Thirty-five cakes. Five winners. The Edible Books Festival.
Each year, a baked book battle hosted by the Sheridan Libraries takes place in the Glass Pavilion on the Johns Hopkins University Homewood campus. The Edible Books Festival, now in its sixth year, brings together students, faculty, and staff bakers to adapt their favorite books into competitive confections for fellow bakers and festival goers to examine and taste. Festival attendees offer up their votes in four categories: Best in Show, Best Literary Theme, Best Effort, Most Delicious, and Funniest/Punniest.
The Hub caught up with three teams to discuss their techniques, the distinctions between different varieties of buttercream, and their baking origin stories.
The Lorax by Dr. Seuss
Adapted by Clarissa Chen and Alana Surowiec
Drawing inspiration from the environmental messaging of the classic children's fable, Chen and Surowiec created a five-layer cake with all vegan and plant-based ingredients.
The devastated land of the Lorax was formed out of three layers of chocolate espresso cake, with two layers of vanilla blueberry cake representing the time when the Truffula tree and grickle-grass grew wild and free.
Because of their vegan vow, the bakers resorted to plant dyes for the detailing and frosting, utilizing red cabbage, beets, turmeric, activated charcoal, and carrot to bring Seuss's brightly-colored, topsy-turvy world to life.
Placed at the top, speaking for the trees, was the Lorax himself, carved out of a discarded clementine peel.
The Very Hungry Caterpillar by Eric Carle
Adapted by Isabella Altherr and Laura Nugent
After being named runners-up in the Most Delicious category as first-year students in 2016, Altherr and Nugent returned as seniors to show how far they've come and take home a first-place prize.
Working in their favor this year—a living space with a kitchen of their own. Three years ago, when the pair created an edible Middle Earth, they had to make do with the common areas of Building B.
"I was whisking buttercream by hand in my dorm room," Altherr said. "Then we had to put signs all over the refrigerator like 'Don't Touch' and 'Don't Eat.'"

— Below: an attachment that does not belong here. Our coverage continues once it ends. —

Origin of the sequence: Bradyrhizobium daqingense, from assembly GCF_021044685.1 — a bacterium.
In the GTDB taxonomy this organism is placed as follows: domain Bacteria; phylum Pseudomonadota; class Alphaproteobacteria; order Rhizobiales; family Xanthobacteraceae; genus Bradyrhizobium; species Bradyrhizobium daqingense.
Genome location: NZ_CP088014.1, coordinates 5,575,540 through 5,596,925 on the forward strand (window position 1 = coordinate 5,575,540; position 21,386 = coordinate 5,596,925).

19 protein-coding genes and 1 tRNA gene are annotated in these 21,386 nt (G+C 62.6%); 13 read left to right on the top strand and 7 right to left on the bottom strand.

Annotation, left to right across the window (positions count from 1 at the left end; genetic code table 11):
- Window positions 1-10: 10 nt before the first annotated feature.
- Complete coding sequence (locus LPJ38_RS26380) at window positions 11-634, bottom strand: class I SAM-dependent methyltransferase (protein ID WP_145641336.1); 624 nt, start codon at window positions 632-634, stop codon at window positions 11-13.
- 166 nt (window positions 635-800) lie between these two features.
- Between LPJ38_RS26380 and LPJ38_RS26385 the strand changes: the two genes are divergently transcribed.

The very hungry attendees who sampled their cake were treated to an apple spice cake complete with baked-in fruit pieces and an applesauce core. The frosting was a combination of American Buttercream—a butter/sugar combination that is easier to create and work with—and Swiss Meringue, in which egg whites and sugar are whipped before adding butter.
The first to have a bite of the cake, apparently, was the Very Hungry Caterpillar, a fondant creation perched on top.
The Handmaid's Tale by Margaret Atwood
Adapted by Lavera Jackson
This is two-time winner Jackson's fourth entry in the Edible Books competition—she took home the Best in Show prize with a Life of Pi-inspired cake in 2016 and Funniest/Punniest for her Game of Thrones cake last year (a chessboard cake topped with edible toilets representing the "thrones"). She dreams of one day opening a boutique cakery of her own.
For her portrait of a punished Handmaid, Jackson created a vanilla cinnamon cake base stacked upon a large wooden dowel for support. The head of the character was built upon a foam ball wrapped in plastic wrap to protect the edible portions of the cake, with facial features carved out of cereal treats.
The piece was finally finished off with traditional American buttercream, piped and detailed creating a realistic face with an injured eye, a folded cloak, and hair capped with a bright white bonnet.
Best in Show
Winner: The Handmaid's Tale
Runner up: Hamlet
Best Literary Theme
Winner: The Very Hungry Caterpillar
Runner up: Lord of the Flies
Winner: The Emperor of all Maladies
Runner up: A Pocket for Corduroy
Winner: Birds of America
Runner up: The Lorax
Winner: Portrait of the Artist as a Young Man
Runner up: The Communist Manifesto
Posted in Arts+Culture, Student Life